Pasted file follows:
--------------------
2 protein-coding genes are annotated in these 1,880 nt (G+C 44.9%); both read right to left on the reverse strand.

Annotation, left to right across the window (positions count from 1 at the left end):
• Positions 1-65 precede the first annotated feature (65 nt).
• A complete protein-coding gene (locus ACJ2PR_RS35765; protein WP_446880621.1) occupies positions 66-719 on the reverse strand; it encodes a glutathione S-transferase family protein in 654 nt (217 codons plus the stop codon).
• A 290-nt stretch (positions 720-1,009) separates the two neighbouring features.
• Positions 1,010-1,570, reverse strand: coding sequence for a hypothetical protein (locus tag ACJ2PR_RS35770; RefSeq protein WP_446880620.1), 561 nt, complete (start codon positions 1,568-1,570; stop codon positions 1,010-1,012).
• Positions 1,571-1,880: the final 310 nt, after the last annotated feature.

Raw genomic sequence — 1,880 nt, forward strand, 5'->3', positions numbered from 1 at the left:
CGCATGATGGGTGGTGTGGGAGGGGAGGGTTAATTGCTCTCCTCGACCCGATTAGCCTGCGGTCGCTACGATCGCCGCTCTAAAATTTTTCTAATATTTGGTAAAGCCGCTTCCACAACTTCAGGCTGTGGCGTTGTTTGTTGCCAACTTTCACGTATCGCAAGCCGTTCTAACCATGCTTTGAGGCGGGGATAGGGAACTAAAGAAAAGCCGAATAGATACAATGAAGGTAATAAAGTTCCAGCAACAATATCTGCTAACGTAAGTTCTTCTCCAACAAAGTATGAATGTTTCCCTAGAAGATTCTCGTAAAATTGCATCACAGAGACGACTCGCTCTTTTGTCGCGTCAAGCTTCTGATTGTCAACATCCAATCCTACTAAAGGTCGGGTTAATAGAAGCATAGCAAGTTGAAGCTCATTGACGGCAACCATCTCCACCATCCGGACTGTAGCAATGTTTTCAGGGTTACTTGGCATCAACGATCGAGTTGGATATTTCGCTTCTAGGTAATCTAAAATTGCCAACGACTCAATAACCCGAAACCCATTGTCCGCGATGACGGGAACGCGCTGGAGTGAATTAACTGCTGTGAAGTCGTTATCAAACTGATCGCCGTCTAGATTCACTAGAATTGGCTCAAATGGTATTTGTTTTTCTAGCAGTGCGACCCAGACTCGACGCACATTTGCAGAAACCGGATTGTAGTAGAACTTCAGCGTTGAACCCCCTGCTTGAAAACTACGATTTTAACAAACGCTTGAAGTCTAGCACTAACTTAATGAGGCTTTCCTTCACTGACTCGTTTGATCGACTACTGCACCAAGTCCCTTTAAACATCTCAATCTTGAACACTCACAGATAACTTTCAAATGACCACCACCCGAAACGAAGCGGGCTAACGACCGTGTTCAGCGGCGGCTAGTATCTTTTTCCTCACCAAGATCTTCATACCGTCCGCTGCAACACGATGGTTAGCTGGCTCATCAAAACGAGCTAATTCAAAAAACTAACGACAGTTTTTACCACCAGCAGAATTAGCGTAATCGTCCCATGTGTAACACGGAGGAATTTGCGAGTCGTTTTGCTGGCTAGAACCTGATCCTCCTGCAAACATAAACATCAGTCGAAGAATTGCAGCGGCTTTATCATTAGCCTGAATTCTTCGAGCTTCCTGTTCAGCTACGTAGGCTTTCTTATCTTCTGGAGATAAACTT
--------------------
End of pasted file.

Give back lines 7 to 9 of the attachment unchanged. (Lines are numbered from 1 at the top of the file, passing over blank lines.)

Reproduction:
• Positions 1,571-1,880: the final 310 nt, after the last annotated feature.

Raw genomic sequence — 1,880 nt, forward strand, 5'->3', positions numbered from 1 at the left:
CGCATGATGGGTGGTGTGGGAGGGGAGGGTTAATTGCTCTCCTCGACCCGATTAGCCTGCGGTCGCTACGATCGCCGCTCTAAAATTTTTCTAATATTTGGTAAAGCCGCTTCCACAACTTCAGGCTGTGGCGTTGTTTGTTGCCAACTTTCACGTATCGCAAGCCGTTCTAACCATGCTTTGAGGCGGGGATAGGGAACTAAAGAAAAGCCGAATAGATACAATGAAGGTAATAAAGTTCCAGCAACAATATCTGCTAACGTAAGTTCTTCTCCAACAAAGTATGAATGTTTCCCTAGAAGATTCTCGTAAAATTGCATCACAGAGACGACTCGCTCTTTTGTCGCGTCAAGCTTCTGATTGTCAACATCCAATCCTACTAAAGGTCGGGTTAATAGAAGCATAGCAAGTTGAAGCTCATTGACGGCAACCATCTCCACCATCCGGACTGTAGCAATGTTTTCAGGGTTACTTGGCATCAACGATCGAGTTGGATATTTCGCTTCTAGGTAATCTAAAATTGCCAACGACTCAATAACCCGAAACCCATTGTCCGCGATGACGGGAACGCGCTGGAGTGAATTAACTGCTGTGAAGTCGTTATCAAACTGATCGCCGTCTAGATTCACTAGAATTGGCTCAAATGGTATTTGTTTTTCTAGCAGTGCGACCCAGACTCGACGCACATTTGCAGAAACCGGATTGTAGTAGAACTTCAGCGTTGAACCCCCTGCTTGAAAACTACGATTTTAACAAACGCTTGAAGTCTAGCACTAACTTAATGAGGCTTTCCTTCACTGACTCGTTTGATCGACTACTGCACCAAGTCCCTTTAAACATCTCAATCTTGAACACTCACAGATAACTTTCAAATGACCACCACCCGAAACGAAGCGGGCTAACGACCGTGTTCAGCGGCGGCTAGTATCTTTTTCCTCACCAAGATCTTCATACCGTCCGCTGCAACACGATGGTTAGCTGGCTCATCAAAACGAGCTAATTCAAAAAACTAACGACAGTTTTTACCACCAGCAGAATTAGCGTAATCGTCCCATGTGTAACACGGAGGAATTTGCGAGTCGTTTTGCTGGCTAGAACCTGATCCTCCTGCAAACATAAACATCAGTCGAAGAATTGCAGCGGCTTTATCATTAGCCTGAATTCTTCGAGCTTCCTGTTCAGCTACGTAGGCTTTCTTATCTTCTGGAGATAAACTT